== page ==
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Thursday, October 24 at 5:00pm
Adams Humanities, Room 2116
Join Adam John Manley, D.J. Hopkins, Shelley Orr, Arzu Ozkal, and Alison Urban for a series of speed research presentation on the ways that trauma is represented in art, memorials, museums, and performances.
- How do we mark traumatic events?
- When the scale of trauma exceeds our ability to understand it, how do we respond?
Join us for a roundtable discussion with a reception to follow.
Presented by SDSU’s Center for the Study of Media and Performance
THE FULL MONTY opened on Thursday, April 21, exploring the subjects of unemployment, masculinity, body image, and the underdog coming out on top.
The show runs from April 21 to April 30. Get your ticket online, and enjoy the 10-time Tony Award nominated musical based on the cult film of the same name!
Need more persuasion? Follow SDSU The Full Monty on WordPress for overview about the show and interviews with the cast and production team.
The Center for the Study of Media and Performance (CSMP) was proud to co-host a SDSU Common Experience Event, “Hollywood Bound.”
The event was a three-day narrative workshop leading up to a final student performance led by CSU-Northridge Performance Ensemble. Together with Dr. Kurt Lindemann’s Communication class, Dr. Jeanine Minge and the Performance Ensemble investigated the ways sexism, classism, racism, and heterosexism are mapped on the bodies of those participating in the entertainment industry.
Continue reading “Hollywood Bound: Performance for Social Justice with CSU-Northridge Performance Ensemble”
Professor Kurt Lindemann, PhD, is the Director of the Center for the Study of Media and Performance (CSMP). He also serves as the Director of Graduate Study in the Communication Department at San Diego State University (SDSU). His teaching interests include performance studies, ethnography, critical theory, and organizational communication.His work focuses on communicative performances of identity in organizational and mediated contexts, and he has adapted his research on men’s narratives of grief for stage in numerous performance venues.
The following is a short interview with Dr. Lindemann about his work and teaching at SDSU. (For the purpose of brevity, the interviewer’s questions have been abbreviated.)
Continue reading “Interview with Kurt Lindemann, PhD”
The Center for the Study of Media and Performance is excited to announce that guest speaker Dr. Sarah Bay-Cheng will be holding a seminar at SDSU on November 14, 2016 at 3:30pm-5:30pm in LARC’s Multimedia Computer lab, Room 204!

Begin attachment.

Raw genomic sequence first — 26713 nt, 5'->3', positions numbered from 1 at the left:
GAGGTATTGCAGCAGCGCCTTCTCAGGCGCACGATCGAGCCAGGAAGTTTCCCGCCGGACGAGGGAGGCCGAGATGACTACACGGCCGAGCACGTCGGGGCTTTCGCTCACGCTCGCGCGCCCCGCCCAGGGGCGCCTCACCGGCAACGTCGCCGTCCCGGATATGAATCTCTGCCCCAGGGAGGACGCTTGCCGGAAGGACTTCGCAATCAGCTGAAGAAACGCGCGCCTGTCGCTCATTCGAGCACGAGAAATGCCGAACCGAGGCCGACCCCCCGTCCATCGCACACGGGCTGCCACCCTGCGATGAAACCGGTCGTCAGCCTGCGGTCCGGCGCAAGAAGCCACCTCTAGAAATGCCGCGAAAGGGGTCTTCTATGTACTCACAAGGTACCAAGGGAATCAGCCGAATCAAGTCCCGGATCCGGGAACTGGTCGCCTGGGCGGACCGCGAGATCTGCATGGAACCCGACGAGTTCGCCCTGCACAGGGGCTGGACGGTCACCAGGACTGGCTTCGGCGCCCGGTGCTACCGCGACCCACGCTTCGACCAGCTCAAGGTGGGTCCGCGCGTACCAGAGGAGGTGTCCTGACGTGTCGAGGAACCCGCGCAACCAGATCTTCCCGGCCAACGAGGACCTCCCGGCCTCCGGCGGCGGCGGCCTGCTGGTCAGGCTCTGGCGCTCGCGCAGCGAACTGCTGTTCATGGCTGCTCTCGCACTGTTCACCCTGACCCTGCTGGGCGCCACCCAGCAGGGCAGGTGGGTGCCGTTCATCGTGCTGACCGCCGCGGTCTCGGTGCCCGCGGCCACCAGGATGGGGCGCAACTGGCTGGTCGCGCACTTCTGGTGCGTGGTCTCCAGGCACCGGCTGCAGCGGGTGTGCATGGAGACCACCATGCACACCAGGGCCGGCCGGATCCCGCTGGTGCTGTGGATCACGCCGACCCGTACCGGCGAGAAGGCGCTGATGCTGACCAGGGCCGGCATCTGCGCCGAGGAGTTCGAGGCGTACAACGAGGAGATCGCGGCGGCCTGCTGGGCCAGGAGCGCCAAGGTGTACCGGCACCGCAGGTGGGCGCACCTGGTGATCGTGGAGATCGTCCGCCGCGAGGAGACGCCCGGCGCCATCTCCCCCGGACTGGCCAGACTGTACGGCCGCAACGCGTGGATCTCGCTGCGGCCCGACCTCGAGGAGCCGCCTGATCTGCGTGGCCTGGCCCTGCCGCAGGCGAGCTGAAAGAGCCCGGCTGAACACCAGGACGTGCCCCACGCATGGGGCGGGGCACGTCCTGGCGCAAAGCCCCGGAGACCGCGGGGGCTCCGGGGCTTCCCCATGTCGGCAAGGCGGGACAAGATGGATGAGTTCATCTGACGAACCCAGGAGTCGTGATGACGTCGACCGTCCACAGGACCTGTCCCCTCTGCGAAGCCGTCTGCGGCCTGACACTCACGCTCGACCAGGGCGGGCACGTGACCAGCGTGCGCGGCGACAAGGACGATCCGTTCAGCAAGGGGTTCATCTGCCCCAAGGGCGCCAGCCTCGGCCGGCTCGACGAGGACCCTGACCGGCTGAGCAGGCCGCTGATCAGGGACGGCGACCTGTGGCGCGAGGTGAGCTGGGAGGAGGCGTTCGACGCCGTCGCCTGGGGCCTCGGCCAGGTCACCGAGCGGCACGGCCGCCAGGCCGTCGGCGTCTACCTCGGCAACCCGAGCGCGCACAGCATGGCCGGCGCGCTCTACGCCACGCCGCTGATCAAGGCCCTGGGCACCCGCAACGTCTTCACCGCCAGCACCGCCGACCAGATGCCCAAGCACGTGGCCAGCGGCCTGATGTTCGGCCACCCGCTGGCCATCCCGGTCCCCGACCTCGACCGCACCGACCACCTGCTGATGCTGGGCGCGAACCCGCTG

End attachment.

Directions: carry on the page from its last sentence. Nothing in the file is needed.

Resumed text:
This special event is FREE. Seating is limited to 30 people.
Reserve your seats HERE, or contact email@example.com with your name, and number of attendees if more than one.
Sarah Bay-Cheng is Chair and Professor of Theater and Dance at Bowdoin College, where she teaches theater history and theory, dramatic literature, and intermedia performance. Her research focuses on the intersections among theater, performance, and media including cinema history, social media, and digital technologies in performance. Recent publications includePerformance and Media: Taxonomies for a Changing Field (2015) and Mapping Intermediality in Performance (2010) as well as essays in Theater,Contemporary Theatre Review, and Theatre Journal, among others. She currently co-edits the Palgrave book series, Avant-Gardes in Performancewith Martin Harries and is a co-host for On TAP: A Theatre and Performance Studies podcast. Bay-Cheng frequently lectures internationally and in 2015 was a Fulbright Visiting Professor at Utrecht University in the Netherlands. She has served on the boards of Performance Studies international and the Association for Theatre in Higher Education, and she contributes to several editorial and advisory boards. Bay-Cheng has also worked as a director and dramaturg with particular interest in intermedial collaborations and a fondness for puppetry.
Computer technologies have impacted nearly every area of history and historiography. As Steve Anderson wrote in 2011, “Just as the emergence of the photographic apparatus altered nineteenth-century perceptions of the world, increasingly powerful digital tools for storing, retrieving, and combining historical information now impact the way the past is conceived and reconstructed” (Technologies of History, 2011). Such pronouncements seem all the more significant in the domain of theater and performance history, where recordings of 20th- and 21st-century performances offer a form of theater history not previously accessible. This seminar invites students to take stock of these changes in their own work. What does it mean to “do” theater history digitally? How have digital technologies shaped contemporary historiography? As theater and dance makers and performance artists of all types, how does one create work in light of a digital record?
For more information about Sarah Bay-Cheng, PhD, visit her website sarahbaycheng.net.